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Abortion providers, not teachers

For now, Iowa can keep Planned Parenthood out of the government-funded sex education


Abortion providers, not teachers

The Iowa Supreme Court ruled Wednesday that the state can keep Planned Parenthood from using government grants for sex education programs. A little over a year ago, a lower court ruled a 2019 law preventing abortion providers from offering state-sponsored sex education on the government’s dime was unconstitutional. But the justices in Wednesday’s ruling disagreed with the abortion business’s complaint that the law didn’t serve legitimate governmental interests.

Planned Parenthood had offered sex education using government grants for years. Grant recipients weren’t allowed to use curriculum that addressed abortion, and the state acknowledged Planned Parenthood hadn’t broken that rule. But the court noted that the state still had concerns.

“It is clear from the record that [Planned Parenthood of the Heartland] is a vocal advocate in support of a woman’s right to obtain an abortion and in its provision of abortion-related services,” wrote Justice Dana Oxley in the court’s opinion. “Even if the [state’s sex education] programs do not include any discussions about abortion, the goals of promoting abstinence and reducing teenage pregnancy could arguably still be undermined when taught by the entity that performs nearly all abortions in Iowa.”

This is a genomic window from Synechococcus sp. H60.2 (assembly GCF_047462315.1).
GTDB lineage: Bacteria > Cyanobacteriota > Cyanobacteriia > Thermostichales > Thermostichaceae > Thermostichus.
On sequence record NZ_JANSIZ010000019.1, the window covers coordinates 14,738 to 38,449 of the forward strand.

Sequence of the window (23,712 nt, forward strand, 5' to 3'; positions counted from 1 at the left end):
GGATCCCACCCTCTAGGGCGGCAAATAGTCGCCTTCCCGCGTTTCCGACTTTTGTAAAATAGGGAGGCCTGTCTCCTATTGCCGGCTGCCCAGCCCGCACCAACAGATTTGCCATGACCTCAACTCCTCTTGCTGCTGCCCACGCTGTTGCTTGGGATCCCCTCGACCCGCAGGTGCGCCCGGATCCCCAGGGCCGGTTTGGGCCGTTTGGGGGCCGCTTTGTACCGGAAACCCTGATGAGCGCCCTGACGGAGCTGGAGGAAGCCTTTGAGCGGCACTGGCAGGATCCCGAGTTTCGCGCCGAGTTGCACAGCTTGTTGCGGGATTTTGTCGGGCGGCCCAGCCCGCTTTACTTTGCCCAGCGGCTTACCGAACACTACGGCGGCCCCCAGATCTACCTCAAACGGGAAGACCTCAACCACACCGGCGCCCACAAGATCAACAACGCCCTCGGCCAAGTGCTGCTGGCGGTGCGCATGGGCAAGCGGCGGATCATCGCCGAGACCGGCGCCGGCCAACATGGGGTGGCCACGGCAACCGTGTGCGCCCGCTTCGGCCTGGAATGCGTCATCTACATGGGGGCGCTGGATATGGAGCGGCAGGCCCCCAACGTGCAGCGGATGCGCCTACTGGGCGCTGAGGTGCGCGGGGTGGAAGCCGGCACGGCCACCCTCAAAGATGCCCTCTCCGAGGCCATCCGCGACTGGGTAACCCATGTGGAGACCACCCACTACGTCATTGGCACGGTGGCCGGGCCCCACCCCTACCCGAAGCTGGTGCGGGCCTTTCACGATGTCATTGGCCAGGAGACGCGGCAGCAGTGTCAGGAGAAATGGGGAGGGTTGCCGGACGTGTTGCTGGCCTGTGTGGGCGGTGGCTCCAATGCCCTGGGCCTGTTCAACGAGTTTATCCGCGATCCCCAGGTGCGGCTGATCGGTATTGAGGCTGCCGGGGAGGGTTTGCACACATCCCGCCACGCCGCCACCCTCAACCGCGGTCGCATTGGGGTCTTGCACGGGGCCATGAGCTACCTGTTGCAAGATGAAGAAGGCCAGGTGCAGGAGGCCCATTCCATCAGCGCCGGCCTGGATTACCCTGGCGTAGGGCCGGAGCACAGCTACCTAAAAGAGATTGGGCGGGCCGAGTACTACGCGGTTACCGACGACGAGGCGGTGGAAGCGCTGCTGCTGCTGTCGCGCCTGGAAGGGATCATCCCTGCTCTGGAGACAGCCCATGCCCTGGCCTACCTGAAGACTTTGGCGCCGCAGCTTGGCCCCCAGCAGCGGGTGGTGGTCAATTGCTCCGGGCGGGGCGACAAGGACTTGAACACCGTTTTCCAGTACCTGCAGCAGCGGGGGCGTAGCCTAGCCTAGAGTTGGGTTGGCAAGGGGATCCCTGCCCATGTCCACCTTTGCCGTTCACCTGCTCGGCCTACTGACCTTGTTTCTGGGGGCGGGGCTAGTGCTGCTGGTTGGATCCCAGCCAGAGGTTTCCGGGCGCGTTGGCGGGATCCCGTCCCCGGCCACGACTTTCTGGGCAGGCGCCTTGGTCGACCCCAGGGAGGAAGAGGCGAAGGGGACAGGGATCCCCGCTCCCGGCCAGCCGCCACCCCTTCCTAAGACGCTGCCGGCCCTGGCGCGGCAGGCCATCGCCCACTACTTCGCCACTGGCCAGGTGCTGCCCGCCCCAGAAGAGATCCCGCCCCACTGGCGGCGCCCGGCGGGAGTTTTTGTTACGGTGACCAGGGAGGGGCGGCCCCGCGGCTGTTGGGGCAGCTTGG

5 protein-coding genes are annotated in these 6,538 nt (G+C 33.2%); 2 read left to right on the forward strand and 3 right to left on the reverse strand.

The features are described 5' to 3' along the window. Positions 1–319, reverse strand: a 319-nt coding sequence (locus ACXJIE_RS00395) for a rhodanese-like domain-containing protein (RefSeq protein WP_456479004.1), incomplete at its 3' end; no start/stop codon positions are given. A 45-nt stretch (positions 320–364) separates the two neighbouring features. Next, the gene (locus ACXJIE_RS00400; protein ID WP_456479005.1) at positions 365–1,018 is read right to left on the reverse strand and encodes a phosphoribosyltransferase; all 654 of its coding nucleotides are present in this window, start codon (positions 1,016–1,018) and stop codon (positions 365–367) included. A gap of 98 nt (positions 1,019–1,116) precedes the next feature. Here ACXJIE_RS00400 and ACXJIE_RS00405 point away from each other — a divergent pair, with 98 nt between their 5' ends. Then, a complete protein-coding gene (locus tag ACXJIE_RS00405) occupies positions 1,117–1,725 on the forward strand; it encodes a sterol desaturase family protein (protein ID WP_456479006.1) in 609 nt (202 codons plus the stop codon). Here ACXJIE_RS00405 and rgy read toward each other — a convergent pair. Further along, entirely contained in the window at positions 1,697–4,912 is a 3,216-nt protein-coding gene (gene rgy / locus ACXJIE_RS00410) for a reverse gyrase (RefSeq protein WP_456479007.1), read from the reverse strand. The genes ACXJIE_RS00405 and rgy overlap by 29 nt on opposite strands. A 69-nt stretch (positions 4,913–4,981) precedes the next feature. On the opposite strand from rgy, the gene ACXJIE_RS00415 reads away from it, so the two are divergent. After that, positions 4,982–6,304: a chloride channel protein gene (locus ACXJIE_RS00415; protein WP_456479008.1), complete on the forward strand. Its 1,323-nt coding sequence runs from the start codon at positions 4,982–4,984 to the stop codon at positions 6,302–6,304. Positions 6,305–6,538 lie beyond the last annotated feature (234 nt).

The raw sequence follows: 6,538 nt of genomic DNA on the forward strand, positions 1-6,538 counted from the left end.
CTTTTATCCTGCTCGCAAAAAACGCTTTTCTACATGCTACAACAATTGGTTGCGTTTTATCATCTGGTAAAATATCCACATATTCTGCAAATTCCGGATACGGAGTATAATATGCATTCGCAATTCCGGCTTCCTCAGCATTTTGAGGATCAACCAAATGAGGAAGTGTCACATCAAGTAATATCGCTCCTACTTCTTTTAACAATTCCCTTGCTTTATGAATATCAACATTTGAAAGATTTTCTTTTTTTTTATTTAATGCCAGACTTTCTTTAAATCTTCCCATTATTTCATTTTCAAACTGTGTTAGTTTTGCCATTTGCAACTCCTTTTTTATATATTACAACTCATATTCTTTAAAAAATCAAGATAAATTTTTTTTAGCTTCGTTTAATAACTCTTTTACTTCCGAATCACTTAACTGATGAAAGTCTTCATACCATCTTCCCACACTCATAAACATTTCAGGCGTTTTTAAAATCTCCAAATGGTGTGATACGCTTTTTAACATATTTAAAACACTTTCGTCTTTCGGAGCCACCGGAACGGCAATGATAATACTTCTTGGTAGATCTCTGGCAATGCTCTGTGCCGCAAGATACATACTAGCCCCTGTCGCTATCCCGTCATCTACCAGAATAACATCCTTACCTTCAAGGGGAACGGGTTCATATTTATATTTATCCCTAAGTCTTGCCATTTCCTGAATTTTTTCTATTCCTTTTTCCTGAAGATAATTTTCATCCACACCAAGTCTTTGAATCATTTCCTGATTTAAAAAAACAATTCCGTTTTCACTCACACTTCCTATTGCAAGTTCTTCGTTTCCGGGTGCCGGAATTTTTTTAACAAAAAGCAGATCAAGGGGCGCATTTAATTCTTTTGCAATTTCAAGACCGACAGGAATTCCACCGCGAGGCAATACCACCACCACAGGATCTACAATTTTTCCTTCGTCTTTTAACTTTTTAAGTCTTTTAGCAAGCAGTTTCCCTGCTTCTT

Oxley said the state had a valid interest in keeping schoolchildren from forming relationships with an abortion provider. The state of Iowa’s policy has shown a priority of choosing childbirth over abortion.

Justice Brent Appel dissented, accusing the state legislature of “trying to accomplish indirectly what it cannot do directly: namely, attack abortion rights.”

Iowa Right to Life and The Family Leader were a part of a coalition of pro-life groups that lobbied on behalf of the bill in 2019 and supported the court’s choice to let the law stand. “Its own curriculum and literature encourages non-parental consent for issues related to sex and teen sex issues, which is also of alarm,” said Iowa Right to Life director Kristi Judkins in an email, referring to the Planned Parenthood educational materials. “Due to their prior bad acts, they do not have a good track record related to sex education instruction.”

Judkins expects the court battle over the law will continue. But, to pro-life groups in Iowa, the fight is worthwhile. “The most important implication is that a prominent abortion provider in our state does not have an undue advantage over marketing services to Iowa’s young people,” she added. “It preserves the right of Iowans to keep their tax dollars from funding [Planned Parenthood].”

Leah Savas

Leah reports on pro-life topics for WORLD Magazine and WORLD Digital. She is a World Journalism Institute and Hillsdale College graduate. Leah resides in Grand Rapids, Mich., with her husband, Stephen.



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